Mr. McCallister slammed on the breaks suddenly, causing Rory and Peggy to jolt in their seats. “What was that?” said Peggy. “I don’t know!” exclaimed Mr. McCallister. Mr. McCallister then got out of the car where he was met with a horrid sight.  

“Oh, my goodness, I’ve hit a crow!” exclaimed Mr. McCallister. “A crow! Are you serious?” said Rory and Peggy at the same time. The McCallisters carried on after the whole family helped to move the crow to the side of the road. The demeanor in the car remained nervous and quiet, with everyone trying their best to ignore the spiderweb cracks in the front windshield where they had hit the crow. The McCallisters always felt uneasy going to Big Moose Lake, but they viewed the haunted aspect of the campsite to be riveting and it made for interesting family discussions.  

It was completely dark when the McCallisters drove into the campsite at Big Moose Lake with only the car headlights as a form of light. Mr. McCallister drove up to the stand where a gentleman dressed in a ripped white t-shirt and pants stood, looking rather paranoid to say the least. “We have a tent reservation. Should be under ‘McCallister.’” Mr. McCallister said cautiously to the man.  

“Beware of the birds. Those who kill should beware. Beware! Beware! Here is your pass. Enjoy!” said the paranoid gentlemen.  

“That was extremely bizarre!” said Mr. McCallister as he drove towards their campsite. Rory and Peggy looked at each other with fear as their father drove towards the campsite. What the McCallisters didn’t realize is that an infestation of corvids had invaded the Big Moose campsite, with prime targets being murderers and the dead bodies they would bring to hide on the grounds.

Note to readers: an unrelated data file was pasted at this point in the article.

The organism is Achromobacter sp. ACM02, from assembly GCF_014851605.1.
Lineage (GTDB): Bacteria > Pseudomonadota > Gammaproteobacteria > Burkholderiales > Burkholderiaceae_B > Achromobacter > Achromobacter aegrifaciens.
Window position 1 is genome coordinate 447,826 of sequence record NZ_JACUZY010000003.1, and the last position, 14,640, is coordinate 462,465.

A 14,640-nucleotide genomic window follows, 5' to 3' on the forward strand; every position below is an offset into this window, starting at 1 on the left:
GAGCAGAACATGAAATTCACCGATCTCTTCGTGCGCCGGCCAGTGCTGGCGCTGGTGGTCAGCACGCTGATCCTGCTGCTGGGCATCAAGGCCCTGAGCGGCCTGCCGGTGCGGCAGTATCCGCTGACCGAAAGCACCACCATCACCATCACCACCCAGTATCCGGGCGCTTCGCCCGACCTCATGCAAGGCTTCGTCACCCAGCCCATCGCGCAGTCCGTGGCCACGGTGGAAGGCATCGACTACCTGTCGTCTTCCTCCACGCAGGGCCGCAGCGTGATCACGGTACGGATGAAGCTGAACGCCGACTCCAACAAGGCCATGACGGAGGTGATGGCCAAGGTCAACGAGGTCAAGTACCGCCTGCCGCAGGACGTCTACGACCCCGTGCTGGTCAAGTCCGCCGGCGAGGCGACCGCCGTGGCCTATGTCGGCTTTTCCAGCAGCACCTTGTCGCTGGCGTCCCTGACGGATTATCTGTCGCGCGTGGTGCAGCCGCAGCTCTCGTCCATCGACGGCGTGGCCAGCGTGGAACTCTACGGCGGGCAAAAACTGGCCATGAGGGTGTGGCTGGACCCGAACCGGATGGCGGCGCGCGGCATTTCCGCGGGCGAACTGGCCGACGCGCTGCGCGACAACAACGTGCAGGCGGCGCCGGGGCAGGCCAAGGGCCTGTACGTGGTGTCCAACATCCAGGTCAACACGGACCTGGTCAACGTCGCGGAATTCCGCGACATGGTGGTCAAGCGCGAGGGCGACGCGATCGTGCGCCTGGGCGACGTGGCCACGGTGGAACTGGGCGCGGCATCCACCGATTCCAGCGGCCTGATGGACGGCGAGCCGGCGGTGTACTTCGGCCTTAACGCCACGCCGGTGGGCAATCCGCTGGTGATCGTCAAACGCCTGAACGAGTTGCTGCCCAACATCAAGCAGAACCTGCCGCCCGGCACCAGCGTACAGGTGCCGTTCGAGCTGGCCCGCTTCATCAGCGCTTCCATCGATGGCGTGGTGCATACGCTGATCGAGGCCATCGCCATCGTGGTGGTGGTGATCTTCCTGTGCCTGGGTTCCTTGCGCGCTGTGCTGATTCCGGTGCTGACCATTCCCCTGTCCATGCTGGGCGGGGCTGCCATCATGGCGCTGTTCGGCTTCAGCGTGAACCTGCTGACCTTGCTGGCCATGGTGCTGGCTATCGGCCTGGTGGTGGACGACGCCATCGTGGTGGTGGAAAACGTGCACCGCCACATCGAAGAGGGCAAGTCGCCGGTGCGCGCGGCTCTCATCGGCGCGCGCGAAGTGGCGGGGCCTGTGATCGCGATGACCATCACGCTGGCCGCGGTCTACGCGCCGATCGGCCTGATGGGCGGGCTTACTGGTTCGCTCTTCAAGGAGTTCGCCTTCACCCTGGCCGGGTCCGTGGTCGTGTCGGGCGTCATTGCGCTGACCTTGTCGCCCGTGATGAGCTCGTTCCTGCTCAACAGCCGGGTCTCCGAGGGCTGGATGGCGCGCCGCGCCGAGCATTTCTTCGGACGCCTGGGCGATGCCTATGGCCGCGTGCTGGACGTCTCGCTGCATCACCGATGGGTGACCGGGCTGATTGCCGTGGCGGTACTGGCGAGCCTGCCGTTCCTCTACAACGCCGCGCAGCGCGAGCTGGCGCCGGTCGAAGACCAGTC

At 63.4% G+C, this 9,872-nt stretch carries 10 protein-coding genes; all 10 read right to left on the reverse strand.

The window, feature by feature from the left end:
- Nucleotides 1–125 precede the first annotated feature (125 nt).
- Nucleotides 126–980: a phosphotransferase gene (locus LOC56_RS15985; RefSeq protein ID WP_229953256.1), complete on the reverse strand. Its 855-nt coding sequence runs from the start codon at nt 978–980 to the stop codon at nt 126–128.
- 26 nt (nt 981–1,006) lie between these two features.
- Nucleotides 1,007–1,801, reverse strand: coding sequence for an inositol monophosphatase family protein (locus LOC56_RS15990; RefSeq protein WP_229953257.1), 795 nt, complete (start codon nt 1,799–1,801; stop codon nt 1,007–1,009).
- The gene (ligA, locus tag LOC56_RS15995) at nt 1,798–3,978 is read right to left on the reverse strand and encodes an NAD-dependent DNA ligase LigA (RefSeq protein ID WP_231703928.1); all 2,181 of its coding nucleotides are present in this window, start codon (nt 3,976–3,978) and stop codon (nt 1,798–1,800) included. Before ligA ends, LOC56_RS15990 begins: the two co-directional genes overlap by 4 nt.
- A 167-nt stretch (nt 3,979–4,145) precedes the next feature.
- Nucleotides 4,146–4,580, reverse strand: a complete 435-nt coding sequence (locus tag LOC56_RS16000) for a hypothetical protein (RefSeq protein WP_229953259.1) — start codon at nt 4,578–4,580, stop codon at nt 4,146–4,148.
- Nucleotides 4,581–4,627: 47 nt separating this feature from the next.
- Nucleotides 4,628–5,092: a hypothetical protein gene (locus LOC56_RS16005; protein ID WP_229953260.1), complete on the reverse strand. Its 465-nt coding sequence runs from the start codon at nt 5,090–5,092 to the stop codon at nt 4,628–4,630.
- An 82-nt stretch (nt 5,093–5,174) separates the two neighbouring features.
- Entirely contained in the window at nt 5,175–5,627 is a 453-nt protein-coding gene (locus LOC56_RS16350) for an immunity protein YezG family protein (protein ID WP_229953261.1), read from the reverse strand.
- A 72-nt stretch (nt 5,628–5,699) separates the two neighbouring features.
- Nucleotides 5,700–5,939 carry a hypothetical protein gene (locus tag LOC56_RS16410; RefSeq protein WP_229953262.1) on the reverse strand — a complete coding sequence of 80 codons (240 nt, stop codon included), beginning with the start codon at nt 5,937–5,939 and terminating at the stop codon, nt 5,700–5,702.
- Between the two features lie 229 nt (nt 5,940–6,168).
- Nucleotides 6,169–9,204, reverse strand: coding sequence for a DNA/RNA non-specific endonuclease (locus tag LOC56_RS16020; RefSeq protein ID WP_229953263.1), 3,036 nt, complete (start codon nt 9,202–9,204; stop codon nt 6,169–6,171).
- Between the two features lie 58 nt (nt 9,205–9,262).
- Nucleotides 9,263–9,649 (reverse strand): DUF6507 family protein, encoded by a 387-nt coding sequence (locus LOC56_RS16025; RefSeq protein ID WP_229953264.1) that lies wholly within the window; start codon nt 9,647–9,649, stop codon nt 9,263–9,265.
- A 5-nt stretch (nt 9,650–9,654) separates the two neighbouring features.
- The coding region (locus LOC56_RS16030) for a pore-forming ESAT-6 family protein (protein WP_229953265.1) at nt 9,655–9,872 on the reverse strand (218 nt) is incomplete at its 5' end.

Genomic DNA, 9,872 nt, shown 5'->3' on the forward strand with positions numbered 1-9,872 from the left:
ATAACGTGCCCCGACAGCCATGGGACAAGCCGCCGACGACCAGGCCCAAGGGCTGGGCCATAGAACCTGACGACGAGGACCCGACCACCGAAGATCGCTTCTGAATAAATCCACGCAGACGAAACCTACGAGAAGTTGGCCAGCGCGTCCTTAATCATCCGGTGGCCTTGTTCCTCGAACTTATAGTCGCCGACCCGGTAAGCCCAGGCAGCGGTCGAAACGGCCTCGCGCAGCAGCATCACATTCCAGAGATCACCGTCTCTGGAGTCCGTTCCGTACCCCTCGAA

The McCallisters then started to set up their tent at their campsite. The process was relatively normal with no disturbances until they heard a sharp “Ca-CAW! Ca-CAW!” All of a sudden, out of nowhere, a group of 50 corvids begin to attack the McCallisters. To avoid the corvid attack, Peggy jumped into a nearby bush, Rory leaped into the nearby lake, and Mrs. McCallister jumped into the tent.  

Mr. McCallister jumped into the trunk of the family car. All of a sudden, the corvids diverted their attention to the family car where Mr. McCallister was – unbeknownst to him – laying on top of Doug McCormack’s body. As the corvids began to the swarm the vehicle, Mr. McCallister began to notice an interesting stench coming from inside the car, from right underneath him. He began to examine his car, trying to find the source of the unpleasant smell. Mr. McCallister then opened the compartment for the spare tire and discovered the unimaginable laying there underneath him. 

“AH!” screamed Mr. McCallister, who ran out of the vehicle despite being charged by the corvids. “Why is there a dead body in the car?!” wailed Mr. McCallister while he charged towards the lake, trying to find somewhere to run where the crows couldn’t follow.  

Rory and Peggy looked at each other, knowing all too well that their secret was out.  


Comments are closed.